After his win in Indiana, Donald J. Trump has become the GOP’s presumptive nominee for President of the United States. Republicans should be genuinely fearful of what will happen to their party if Mr. Trump manages to win the general election. A Trump presidency would exacerbate the rift in the Republican Party between populists and the establishment, lead to Republican losses in the 2018 midterms and the 2020 presidential election, and turn a generation of young people away from conservative ideals. If you are a Republican who is thinking of holding your nose and voting for Trump, or even just staying home come election day, you should reassess your options. You should do what just a few months ago you would have considered unthinkable: casting your ballot in November for Hillary Rodham Clinton.
A lot has changed since Jeb(!) Bush was the Republican frontrunner. First, a stark divide has emerged in the Republican Party between “establishment” conservatives and those who feel that they have been left behind by their party and the modern economy. These economically marginalized voters disdain free trade because it has disadvantaged them individually, decry immigration because it has resulted in a loss of jobs in their industry, and view the ongoing liberalization of American culture as moral backsliding.
These Republicans are dangerous to the party for two reasons. First, they will contract rather than expand the Republican Party’s appeal. Their harsh, often xenophobic rhetoric on immigration and trade has increasingly alienated the growing contingent of minority voters in the country, the support of whom Republicans need to cultivate if they hope to win future elections. Surveys taken by Univision when Marco Rubio, Ted Cruz, and John Kasich were still in the race showed Trump with the worst unfavorability rating among the Hispanic electorate than any of the other three Republicans. The same surveys showed Trump losing the Hispanic vote to Secretary Clinton by a whopping 57 percent.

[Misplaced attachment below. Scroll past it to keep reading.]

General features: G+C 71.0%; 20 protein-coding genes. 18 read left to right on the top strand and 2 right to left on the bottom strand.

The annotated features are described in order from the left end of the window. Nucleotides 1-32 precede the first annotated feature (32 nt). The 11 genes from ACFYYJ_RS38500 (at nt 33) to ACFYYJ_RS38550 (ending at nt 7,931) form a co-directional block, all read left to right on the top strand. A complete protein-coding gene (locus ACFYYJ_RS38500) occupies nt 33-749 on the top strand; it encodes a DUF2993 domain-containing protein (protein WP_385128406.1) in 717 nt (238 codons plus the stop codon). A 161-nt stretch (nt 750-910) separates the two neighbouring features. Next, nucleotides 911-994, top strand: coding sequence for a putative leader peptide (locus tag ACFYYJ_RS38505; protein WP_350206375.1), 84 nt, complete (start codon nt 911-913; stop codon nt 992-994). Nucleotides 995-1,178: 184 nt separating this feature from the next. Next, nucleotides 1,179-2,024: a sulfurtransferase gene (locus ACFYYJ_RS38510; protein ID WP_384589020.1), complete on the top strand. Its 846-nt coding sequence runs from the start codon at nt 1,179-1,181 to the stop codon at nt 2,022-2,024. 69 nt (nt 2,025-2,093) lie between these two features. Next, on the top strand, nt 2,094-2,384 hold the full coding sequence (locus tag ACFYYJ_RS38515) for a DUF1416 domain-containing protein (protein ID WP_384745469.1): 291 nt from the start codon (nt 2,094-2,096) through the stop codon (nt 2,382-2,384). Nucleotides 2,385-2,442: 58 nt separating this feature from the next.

It does not have to be this way; after all, Hispanics have the same distribution of ideological beliefs as the general population. Yet Hispanics who identify as conservatives generally still vote for the Democratic Party. These people should fit naturally within the Republican Party, but the divisive rancor which Trump has brought to the surface in the policy matters which matter most to them has discouraged them from embracing the conservative movement. Putting this harsh rhetoric on the back burner by defeating Mr. Trump would enable Republicans to focus on their outreach to these groups and create a powerful new force in the GOP.
Second, the views of “Trump conservatives” are anathema to young people. For better or for worse, young people are future voters, and they view PC culture much more favorably than do those who are older. There is certainly a debate to be had about whether PC culture has gone too far, but Republicans must be aware that having a presidential candidate who makes sexist remarks, advocates discriminating against a class of people based on their religion, and fails to immediately disavow David Duke and the KKK on national television will ultimately alienate young voters. And voters form lifetime party alliances based on the politics during their formative years. If Mr. Trump loses in a landslide, however, this faction of the party will sink back below the Republican Party’s surface, allow the establishment to reassert itself—much as it did when it subsumed the Tea Party in 2014 after the movement suffered losses in the 2012 legislative elections—and build a more inclusive party. But, if Trump wins, this faction will continue pushing its agenda for the foreseeable future. A President Trump would ruin the long-term viability of the Republican Party among young people, turning an entire generation of potential Republicans away from the conservative cause.